Since the 1999 US-led NATO intervention, Kosovo has become the crime capital of Europe. Crime is the province’s main economic activity: hard drugs (primarily heroin), followed by human trafficking, associated sex trade, and arms smuggling. But no less significant, from the vantage point of the Green Corridor, has been the symbiosis that has developed between Kosovo’s Albanian crime families and the Jihadist networks abroad. As a result, according to a 252-page report compiled by U.S. intelligence agencies in April 2006, Islamic militants with ties to Al Qaeda and other terrorist organizations have been freely crisscrossing the Balkans for more than 15 years: “extremists, financed in part with cash from narcotics smuggling operations, were trying to infiltrate Western Europe from Afghanistan and points farther east via a corridor through Turkey, Kosovo and Albania.”
This process started well before the 1999 NATO intervention, but the Clinton Administration ignored the warnings. The relationship was cemented by the zeal of KLA veterans who joined Bin Laden’s network in Afghanistan. Iran also supported the Albanian insurgency in Kosovo, hoping “to turn the region into their main base for Islamic armed activity in Europe.” By the end of 1998 U.S. DEA officials complained that the transformation of the KLA from terrorists into freedom fighters hampered their ability to stem the flow of Albanian-peddled heroin into America. By that time the NATO bombing of Serbia was in full swing, however, and the mujaheddin were, once again, American “allies.” A decade later Kosovo is run by those “allies.” It is the worst administered and most corrupt spot in Europe, a mono-ethnic hotbed of criminality and intollerance, a major source of irridentism and regional instability – and a key pillar of the Green Corridor.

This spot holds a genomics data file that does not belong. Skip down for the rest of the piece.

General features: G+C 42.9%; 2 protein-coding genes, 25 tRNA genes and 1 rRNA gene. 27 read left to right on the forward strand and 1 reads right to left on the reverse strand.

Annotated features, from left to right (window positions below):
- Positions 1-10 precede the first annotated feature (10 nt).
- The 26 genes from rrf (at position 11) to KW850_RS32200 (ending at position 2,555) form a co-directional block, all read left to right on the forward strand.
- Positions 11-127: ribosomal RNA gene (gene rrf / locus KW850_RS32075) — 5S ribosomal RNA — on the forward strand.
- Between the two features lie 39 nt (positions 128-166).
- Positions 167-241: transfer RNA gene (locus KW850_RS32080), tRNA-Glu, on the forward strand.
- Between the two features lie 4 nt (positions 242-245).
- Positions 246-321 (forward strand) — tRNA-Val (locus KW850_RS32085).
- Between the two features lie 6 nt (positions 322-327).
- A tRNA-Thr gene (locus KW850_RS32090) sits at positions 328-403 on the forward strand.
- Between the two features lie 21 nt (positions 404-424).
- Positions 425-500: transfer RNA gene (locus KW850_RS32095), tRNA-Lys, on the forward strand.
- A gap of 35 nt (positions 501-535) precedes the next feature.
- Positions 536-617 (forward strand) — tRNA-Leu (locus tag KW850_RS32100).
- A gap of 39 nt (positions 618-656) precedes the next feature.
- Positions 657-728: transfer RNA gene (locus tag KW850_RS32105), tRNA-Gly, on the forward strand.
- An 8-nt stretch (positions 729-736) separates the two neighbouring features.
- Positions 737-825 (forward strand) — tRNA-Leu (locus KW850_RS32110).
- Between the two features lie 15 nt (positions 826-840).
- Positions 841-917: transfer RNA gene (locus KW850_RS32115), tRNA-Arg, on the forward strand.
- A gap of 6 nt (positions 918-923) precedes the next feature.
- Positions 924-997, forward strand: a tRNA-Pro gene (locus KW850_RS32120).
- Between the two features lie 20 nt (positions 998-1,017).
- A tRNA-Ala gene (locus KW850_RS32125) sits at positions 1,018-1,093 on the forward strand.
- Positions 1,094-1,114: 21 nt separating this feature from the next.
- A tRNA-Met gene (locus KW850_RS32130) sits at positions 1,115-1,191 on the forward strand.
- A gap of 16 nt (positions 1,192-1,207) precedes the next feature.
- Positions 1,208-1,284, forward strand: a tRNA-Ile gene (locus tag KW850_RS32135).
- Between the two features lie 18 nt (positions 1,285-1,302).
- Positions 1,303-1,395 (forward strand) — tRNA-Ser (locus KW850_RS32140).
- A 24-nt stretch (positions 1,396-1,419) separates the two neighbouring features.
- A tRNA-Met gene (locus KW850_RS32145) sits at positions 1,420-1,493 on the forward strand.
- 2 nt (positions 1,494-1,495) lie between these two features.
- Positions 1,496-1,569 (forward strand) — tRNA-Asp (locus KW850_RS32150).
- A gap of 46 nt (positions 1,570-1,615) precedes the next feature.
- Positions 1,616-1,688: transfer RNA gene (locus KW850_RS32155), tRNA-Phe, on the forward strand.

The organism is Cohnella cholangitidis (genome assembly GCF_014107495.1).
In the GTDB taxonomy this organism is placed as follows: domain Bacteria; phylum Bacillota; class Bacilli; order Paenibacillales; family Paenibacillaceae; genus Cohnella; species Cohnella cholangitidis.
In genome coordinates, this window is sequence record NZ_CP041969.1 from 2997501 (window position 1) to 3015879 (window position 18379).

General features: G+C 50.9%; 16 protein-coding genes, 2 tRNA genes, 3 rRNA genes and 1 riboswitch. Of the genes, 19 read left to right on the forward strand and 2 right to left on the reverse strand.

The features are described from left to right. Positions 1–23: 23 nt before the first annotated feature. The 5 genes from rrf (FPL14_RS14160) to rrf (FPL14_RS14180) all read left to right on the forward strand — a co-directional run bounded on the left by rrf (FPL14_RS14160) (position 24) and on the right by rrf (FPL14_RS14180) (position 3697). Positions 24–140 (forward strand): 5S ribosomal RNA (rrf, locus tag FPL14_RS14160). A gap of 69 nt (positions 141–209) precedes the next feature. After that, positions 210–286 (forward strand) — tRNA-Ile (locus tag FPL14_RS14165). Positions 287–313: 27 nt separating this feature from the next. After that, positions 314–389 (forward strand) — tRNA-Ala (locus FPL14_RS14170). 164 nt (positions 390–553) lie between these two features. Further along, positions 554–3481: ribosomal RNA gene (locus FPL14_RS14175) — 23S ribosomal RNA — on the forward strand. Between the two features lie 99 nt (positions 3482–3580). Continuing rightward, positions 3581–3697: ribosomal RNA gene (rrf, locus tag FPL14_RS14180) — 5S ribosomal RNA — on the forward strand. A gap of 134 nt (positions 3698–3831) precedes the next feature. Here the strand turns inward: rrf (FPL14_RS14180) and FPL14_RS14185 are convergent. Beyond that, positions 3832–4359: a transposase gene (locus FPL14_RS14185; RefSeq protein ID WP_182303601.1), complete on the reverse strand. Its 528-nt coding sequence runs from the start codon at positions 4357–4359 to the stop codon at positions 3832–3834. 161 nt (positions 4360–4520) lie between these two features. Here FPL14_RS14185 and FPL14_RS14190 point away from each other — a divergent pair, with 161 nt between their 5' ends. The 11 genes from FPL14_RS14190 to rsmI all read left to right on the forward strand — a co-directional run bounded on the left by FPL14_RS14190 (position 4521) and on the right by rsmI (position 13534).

Sanjak – The region known to Muslims as Sandžak (“administrative district” in Turkish) is one of the most critical geopolitical pressure points in the Balkans. It covers some 8,500 square kilometers along the border between Serbia and Montenegro, linking Kosovo to the southeast with Bosnia to the northwest. The demographic picture of the region is exceptionally complex. According to the census in Serbia (2002) and Montenegro (2003), the population of Sandžak was 420,259. Of that number 235,567 lived in Serbia and 184,692 in Montenegro. Bosniaks and Muslims-by-nationality accounted for 52 percent while Serbs and Montenegrins had 43 percent, with smaller groups making up the balance. The crucial demographic gap in the Green Corridor exists in the northwestern half of Sanjak, comprising three municipalities in Serbia (Priboj, Nova Varos and Prijepolje) and Pljevlja in Montenegro. If there is to be a fresh crisis in the Balkans over the next decade, it is to be feared that this will be its location.